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Rabbi Bulka's Weekly Question

Rabbi Bulka's Weekly Question

How important is 'being happy' in your theology? How is it different from joy?

To begin with the last part of your question, and for the sake of this discourse, we can assume the following distinction -- joy is an experience, and happiness a state of being. Good news brings us joy, but does not necessarily make us happy. This could be because the good news is fleeting, or because there is some bad news following the good news, or because one is in a state of unhappiness and the joy is merely an interlude in an otherwise unhappy life.

On the other hand, when one is happy, even bad news, however intrusive, does not change the fundamental state of being of the happy person. The happy person will realistically accept bad news, and even be sorry because of this news, but still remain fundamentally happy about life, about being alive and in the world.

Within Judaism, the state of being happy is a natural emanation from true faith. Belief in God goes beyond a spiritual awareness that God created the world and placed us in it. Concomitant with that awareness comes, or at least should come, a gratitude and appreciation for being in the world, and therefore able to fulfil God's wishes for us.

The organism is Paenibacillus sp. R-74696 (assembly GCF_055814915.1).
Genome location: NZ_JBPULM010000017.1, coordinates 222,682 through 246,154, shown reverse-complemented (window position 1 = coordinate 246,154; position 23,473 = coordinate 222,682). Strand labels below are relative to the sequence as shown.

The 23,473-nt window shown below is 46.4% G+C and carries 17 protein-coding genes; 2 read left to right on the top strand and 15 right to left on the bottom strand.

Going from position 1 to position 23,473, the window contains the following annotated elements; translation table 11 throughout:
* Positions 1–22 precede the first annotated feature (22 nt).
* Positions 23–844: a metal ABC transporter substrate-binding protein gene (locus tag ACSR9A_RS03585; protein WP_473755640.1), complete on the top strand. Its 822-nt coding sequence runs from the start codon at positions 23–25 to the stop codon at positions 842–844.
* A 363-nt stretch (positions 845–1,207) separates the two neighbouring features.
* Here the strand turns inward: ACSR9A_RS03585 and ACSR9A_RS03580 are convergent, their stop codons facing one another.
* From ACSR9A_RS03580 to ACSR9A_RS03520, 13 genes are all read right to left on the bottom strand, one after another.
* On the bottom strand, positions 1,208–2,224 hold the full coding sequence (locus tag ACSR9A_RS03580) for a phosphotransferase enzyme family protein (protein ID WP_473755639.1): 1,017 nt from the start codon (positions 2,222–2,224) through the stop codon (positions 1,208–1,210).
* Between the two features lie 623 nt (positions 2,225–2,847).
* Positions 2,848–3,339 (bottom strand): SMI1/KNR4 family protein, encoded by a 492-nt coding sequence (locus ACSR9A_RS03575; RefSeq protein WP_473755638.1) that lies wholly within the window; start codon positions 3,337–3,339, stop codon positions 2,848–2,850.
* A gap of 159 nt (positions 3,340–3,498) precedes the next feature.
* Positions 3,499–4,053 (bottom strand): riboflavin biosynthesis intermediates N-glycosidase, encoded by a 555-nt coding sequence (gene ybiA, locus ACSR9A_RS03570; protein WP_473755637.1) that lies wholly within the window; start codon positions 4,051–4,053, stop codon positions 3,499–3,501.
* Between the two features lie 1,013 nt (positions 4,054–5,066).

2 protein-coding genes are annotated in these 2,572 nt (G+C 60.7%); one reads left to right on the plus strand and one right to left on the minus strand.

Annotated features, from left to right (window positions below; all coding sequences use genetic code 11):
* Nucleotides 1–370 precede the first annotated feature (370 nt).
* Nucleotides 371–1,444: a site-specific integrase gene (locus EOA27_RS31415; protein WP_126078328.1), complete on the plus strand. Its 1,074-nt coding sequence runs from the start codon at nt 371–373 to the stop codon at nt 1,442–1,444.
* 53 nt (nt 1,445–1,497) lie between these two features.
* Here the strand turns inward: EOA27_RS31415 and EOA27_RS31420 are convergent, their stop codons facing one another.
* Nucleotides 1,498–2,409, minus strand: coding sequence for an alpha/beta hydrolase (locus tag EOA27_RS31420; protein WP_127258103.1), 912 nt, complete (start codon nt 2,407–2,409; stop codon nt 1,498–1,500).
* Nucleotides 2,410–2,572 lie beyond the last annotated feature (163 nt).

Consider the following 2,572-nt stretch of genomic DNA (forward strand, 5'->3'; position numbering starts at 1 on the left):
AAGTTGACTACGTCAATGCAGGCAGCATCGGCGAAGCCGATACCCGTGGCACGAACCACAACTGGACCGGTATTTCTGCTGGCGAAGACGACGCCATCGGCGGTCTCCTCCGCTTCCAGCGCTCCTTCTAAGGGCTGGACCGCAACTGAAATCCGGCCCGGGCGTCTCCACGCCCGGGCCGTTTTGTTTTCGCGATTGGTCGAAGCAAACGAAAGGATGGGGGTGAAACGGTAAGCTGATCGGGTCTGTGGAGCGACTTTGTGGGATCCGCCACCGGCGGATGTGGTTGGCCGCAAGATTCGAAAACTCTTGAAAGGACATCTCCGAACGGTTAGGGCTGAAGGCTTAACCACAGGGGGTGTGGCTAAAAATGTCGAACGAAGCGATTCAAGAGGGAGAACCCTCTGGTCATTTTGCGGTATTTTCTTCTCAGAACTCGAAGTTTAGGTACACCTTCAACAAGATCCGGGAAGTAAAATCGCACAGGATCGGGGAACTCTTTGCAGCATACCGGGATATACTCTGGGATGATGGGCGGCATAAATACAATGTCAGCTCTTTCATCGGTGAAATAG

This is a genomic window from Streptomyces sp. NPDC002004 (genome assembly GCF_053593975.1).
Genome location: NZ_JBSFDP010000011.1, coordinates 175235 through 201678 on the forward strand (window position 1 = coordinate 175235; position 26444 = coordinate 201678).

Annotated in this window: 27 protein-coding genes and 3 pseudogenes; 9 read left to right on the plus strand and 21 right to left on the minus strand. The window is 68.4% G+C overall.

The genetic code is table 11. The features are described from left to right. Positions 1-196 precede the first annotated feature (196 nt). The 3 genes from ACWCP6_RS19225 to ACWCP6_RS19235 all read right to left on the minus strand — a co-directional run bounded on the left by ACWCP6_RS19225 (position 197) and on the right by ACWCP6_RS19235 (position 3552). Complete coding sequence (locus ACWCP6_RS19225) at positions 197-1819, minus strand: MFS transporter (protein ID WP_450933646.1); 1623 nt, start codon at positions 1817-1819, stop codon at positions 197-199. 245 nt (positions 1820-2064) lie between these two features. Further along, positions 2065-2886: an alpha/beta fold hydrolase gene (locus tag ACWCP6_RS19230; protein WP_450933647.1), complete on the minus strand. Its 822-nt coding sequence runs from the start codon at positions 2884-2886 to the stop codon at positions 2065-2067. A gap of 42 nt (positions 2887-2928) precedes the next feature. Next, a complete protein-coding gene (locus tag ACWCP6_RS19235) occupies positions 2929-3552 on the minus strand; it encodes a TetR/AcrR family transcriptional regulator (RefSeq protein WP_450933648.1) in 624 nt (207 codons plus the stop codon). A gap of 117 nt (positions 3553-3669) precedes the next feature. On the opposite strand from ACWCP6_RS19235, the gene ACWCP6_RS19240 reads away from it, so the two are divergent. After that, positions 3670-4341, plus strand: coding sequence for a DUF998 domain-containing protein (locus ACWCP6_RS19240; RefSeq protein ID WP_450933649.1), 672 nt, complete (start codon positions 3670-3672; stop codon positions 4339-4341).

Once that gratitude and appreciation is entrenched, it almost automatically translates into being happy. It could not be otherwise.

Of course, this thesis could be challenged by the reality that there are many melancholy people who nevertheless are firm believers in God.

To this I would suggest that most people, religious or not, do not choose to be sad. Most people who are sad would love to be happy, but there is a block in the system that does not allow for happiness to burst through. These days we are inclined to see it as a chemical imbalance, not a deliberate choice.

Many of these melancholy people wrote most meaningful and inspirational poetry that has uplifted many a soul except their own.

The reality of melancholy is quite unfortunate, but does not negate the main point -- that Godliness and happiness are ineluctably linked to each other.

 

Originally published in the Ottawa Citizen on  March 10, 2007

Mon, July 22 2019 19 Tammuz 5779